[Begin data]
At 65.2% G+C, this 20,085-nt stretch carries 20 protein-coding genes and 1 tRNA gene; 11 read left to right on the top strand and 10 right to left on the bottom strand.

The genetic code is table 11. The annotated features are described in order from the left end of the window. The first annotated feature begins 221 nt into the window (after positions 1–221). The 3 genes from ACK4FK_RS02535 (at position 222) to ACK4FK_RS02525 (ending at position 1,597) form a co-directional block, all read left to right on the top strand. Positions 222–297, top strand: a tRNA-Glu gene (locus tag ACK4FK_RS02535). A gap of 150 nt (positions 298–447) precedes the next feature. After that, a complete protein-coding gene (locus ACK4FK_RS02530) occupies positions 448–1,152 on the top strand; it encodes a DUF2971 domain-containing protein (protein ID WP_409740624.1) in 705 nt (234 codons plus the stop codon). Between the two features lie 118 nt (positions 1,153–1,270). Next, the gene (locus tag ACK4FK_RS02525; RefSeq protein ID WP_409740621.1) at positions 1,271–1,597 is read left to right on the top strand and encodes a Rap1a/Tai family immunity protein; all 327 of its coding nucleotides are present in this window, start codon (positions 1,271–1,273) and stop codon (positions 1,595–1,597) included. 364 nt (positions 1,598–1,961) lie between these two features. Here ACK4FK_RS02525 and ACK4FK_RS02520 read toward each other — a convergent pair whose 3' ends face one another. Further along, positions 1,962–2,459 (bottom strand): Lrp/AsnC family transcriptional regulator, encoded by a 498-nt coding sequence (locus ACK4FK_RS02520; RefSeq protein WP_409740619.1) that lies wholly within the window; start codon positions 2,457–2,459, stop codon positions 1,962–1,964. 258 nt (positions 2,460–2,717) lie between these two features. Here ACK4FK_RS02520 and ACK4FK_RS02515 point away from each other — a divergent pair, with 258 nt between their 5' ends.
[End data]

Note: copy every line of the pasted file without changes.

At 65.2% G+C, this 20,085-nt stretch carries 20 protein-coding genes and 1 tRNA gene; 11 read left to right on the top strand and 10 right to left on the bottom strand.

The genetic code is table 11. The annotated features are described in order from the left end of the window. The first annotated feature begins 221 nt into the window (after positions 1–221). The 3 genes from ACK4FK_RS02535 (at position 222) to ACK4FK_RS02525 (ending at position 1,597) form a co-directional block, all read left to right on the top strand. Positions 222–297, top strand: a tRNA-Glu gene (locus tag ACK4FK_RS02535). A gap of 150 nt (positions 298–447) precedes the next feature. After that, a complete protein-coding gene (locus ACK4FK_RS02530) occupies positions 448–1,152 on the top strand; it encodes a DUF2971 domain-containing protein (protein ID WP_409740624.1) in 705 nt (234 codons plus the stop codon). Between the two features lie 118 nt (positions 1,153–1,270). Next, the gene (locus tag ACK4FK_RS02525; RefSeq protein ID WP_409740621.1) at positions 1,271–1,597 is read left to right on the top strand and encodes a Rap1a/Tai family immunity protein; all 327 of its coding nucleotides are present in this window, start codon (positions 1,271–1,273) and stop codon (positions 1,595–1,597) included. 364 nt (positions 1,598–1,961) lie between these two features. Here ACK4FK_RS02525 and ACK4FK_RS02520 read toward each other — a convergent pair whose 3' ends face one another. Further along, positions 1,962–2,459 (bottom strand): Lrp/AsnC family transcriptional regulator, encoded by a 498-nt coding sequence (locus ACK4FK_RS02520; RefSeq protein WP_409740619.1) that lies wholly within the window; start codon positions 2,457–2,459, stop codon positions 1,962–1,964. 258 nt (positions 2,460–2,717) lie between these two features. Here ACK4FK_RS02520 and ACK4FK_RS02515 point away from each other — a divergent pair, with 258 nt between their 5' ends.